ALBANY — Gov. Andrew M. Cuomo acknowledged in a statement late Sunday afternoon that some of the things he has said to women may have been “misinterpreted as an unwanted flirtation.”
Following a Saturday report from the New York Times that he allegedly sexually harassed a second woman, the governor, for the first time, said he now understands his actions “may have been insensitive or too personal” and some of his comments “made others feel in ways I never intended.”
The governor’s statement came on the heels of a second woman coming forward with allegations that he sexually harassed her.
Charlotte Bennett, a former executive assistant and health policy adviser to the governor, told the New York Times that while she worked in his office last year, at the start of the COVID-19 pandemic, the governor allegedly repeatedly asked her about her sex life, if she had ever had sex with older men and if she was monogamous.
Ms. Bennett is the second woman to come forward with such allegations.
Last week, Lindsey Boylan, also a former aide to the governor who is now running for Manhattan borough president, came forward with a detailed account that the governor allegedly sexually harassed her multiple times. She first brought her allegations forward publicly in December of last year via Twitter.
Ms. Boylan, in an essay she posted to Medium.com, detailed years of alleged “degrading,” “uncomfortable” and “insidious” harassment while she worked for Gov. Cuomo in Empire State Development and as a deputy secretary for economic development and special adviser to the governor.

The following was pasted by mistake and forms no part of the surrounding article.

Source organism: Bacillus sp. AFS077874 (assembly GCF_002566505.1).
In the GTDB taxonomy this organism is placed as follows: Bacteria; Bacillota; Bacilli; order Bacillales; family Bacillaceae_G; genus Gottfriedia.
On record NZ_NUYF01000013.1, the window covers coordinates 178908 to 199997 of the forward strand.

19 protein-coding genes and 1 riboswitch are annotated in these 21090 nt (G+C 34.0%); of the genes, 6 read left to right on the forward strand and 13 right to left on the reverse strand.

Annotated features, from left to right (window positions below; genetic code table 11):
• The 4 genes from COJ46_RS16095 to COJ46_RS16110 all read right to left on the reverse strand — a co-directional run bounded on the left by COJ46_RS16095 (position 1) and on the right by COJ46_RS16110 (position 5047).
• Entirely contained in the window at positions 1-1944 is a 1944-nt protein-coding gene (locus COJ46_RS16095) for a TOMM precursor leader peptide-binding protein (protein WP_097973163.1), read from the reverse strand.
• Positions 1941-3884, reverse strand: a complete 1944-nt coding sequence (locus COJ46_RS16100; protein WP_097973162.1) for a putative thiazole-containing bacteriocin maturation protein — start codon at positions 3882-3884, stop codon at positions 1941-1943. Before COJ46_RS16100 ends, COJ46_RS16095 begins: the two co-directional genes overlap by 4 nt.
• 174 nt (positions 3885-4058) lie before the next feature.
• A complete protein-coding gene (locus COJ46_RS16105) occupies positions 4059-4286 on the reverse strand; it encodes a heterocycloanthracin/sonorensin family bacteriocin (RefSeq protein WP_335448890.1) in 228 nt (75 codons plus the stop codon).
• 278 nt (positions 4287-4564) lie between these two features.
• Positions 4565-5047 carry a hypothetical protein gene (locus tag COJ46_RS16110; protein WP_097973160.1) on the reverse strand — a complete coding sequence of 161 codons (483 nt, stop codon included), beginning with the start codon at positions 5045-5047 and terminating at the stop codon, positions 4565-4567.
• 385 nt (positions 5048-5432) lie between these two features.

She accused him of an unconsensual kiss in his Manhattan office, comments comparing her looks to those of another woman he was rumored to have dated, and unwanted touching of her lower back, arms and legs. She wrote that this all led to her September 2018 resignation.
In December 2020, Boylan said in a tweet that “@NYGovCuomo sexually harassed me for years. Many saw it, and watched.”
The governor previously denied the claims from both women prior to his statement Sunday. Here is the governor’s complete statement:
“Questions have been raised about some of my past interactions with people in the office.
“I never intended to offend anyone or cause any harm. I spend most of my life at work and colleagues are often also personal friends.
“At work sometimes I think I am being playful and make jokes that I think are funny. I do, on occasion, tease people in what I think is a good natured way. I do it in public and in private. You have seen me do it at briefings hundreds of times. I have teased people about their personal lives, their relationships, about getting married or not getting married. I mean no offense and only attempt to add some levity and banter to what is a very serious business.
“I now understand that my interactions may have been insensitive or too personal and that some of my comments, given my position, made others feel in ways I never intended. I acknowledge some of the things I have said have been misinterpreted as an unwanted flirtation. To the extent anyone felt that way, I am truly sorry about that.
“To be clear I never inappropriately touched anybody and I never propositioned anybody and I never intended to make anyone feel uncomfortable, but these are allegations that New Yorkers deserve answers to.
“That’s why I have asked for an outside, independent review that looks at these allegations.
“Separately, my office has heard anecdotally that some people have reached out to Ms. Bennett to express displeasure about her coming forward. My message to anyone doing that is you have misjudged what matters to me and my administration and you should stop now — period.”
Times reporter Alex Gault and Adirondack Daily Enterprise reporter Aaron Cerbone contributed reporting to this article.